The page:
I don't recall talking, but I'm sure that we communicated in the innocent way that only a child can. I felt as if I had stepped into another world and I believe that I often had a strange sense of separation from the 'real life' of the island as I went back to my bungalow where our amah lived in he small quarters behind the kitchen.
My school friends all lived in RAF houses at the air bases and probably had less occasion to be involved with local people. I used to take the bus early in the morning to ride at the Polo Club before the heat of the day, travelling with all ages and races. I remember the shoe repair man calling, the brush and household goods seller, the gully gully man. We were very friendly with our Chinese neighbour Kenneth Cheong and his family. Looking at the map on your site I'm sure our house was very near your kampong.
A couple of years ago we had a long holiday in Burma, much of which I found very poignant as it reminded me so much of Singapore in the 60's, and ever since I have been toying with the idea of going back, which I swore I would never do. I am not very computer savvy and have never done more than read blog and forum entries, not having the courage or inclination to write anything myself. I don't do Facebook and haven't ever used Friends Reunited, but was fascinated to read all the posts on your site.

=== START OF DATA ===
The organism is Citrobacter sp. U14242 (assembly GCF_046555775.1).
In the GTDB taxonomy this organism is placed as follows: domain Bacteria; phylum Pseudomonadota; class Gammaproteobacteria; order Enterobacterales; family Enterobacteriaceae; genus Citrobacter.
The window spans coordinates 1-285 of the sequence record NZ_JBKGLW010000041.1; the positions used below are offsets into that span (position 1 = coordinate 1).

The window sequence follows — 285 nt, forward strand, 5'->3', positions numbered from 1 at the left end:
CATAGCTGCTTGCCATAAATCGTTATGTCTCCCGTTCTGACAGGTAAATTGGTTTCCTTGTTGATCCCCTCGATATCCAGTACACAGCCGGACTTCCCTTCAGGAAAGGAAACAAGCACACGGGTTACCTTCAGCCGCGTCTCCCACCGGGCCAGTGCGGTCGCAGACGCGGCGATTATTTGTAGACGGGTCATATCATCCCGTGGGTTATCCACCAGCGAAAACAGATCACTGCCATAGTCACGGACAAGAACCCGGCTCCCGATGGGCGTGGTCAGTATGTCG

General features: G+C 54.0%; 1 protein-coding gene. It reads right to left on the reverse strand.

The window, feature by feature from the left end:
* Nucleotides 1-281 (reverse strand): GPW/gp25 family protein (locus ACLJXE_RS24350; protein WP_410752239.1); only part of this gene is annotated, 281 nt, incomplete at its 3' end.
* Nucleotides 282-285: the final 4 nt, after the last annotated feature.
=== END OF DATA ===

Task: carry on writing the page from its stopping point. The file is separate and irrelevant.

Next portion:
Your website I'm sure is serving a great need to preserve the memories of what was a unique time in the history of your island. I'm so glad that I stumbled upon it.
Judith Johnson - daughter of then Sqn Ldr David Cutts and Margaret Cutts (dec'd)
Thank you for sharing your memories of Singapore. You are quite ‘fortunate’ in the sense that Braddell Heights has remained relatively unchanged over the years. Most of the roads are still there, although the houses have mostly been rebuilt.
I can understand why you are afraid to visit Singapore. You probably fear that you would be disappointed to find that everything you remember about this place has changed beyond recognition. But still, I would recommend that you come for a visit. I suspect some of the places you frequented, such as the Polo Club along (along Thomson Road?), are still there. Anyway, some of my UK friends whom I had befriended through my blog have visited and I even brought them around to see some of the places that they knew.
I have attached a scanned map of the Braddell Heights area from my 1963 street directory. My house is marked with an X. You will see that we were practically neighbours. And we are probably around the same age too. I am 61. As what I told my UK friends, John Harper and Brian Mitchell, who I visited recently when I went to UK, it’s so strange. Back in the 60’s we stayed so close to each other physically, and yet we were living in different worlds as our paths never crossed. Now we are living physically thousands of miles apart, and yet we have become friends.
If you do come to Singapore this year, I would be happy to be your guide and show you some of the places that you knew, such as Braddell Heights, Polo Club and maybe Bartley Road and Paya Lebar Rd.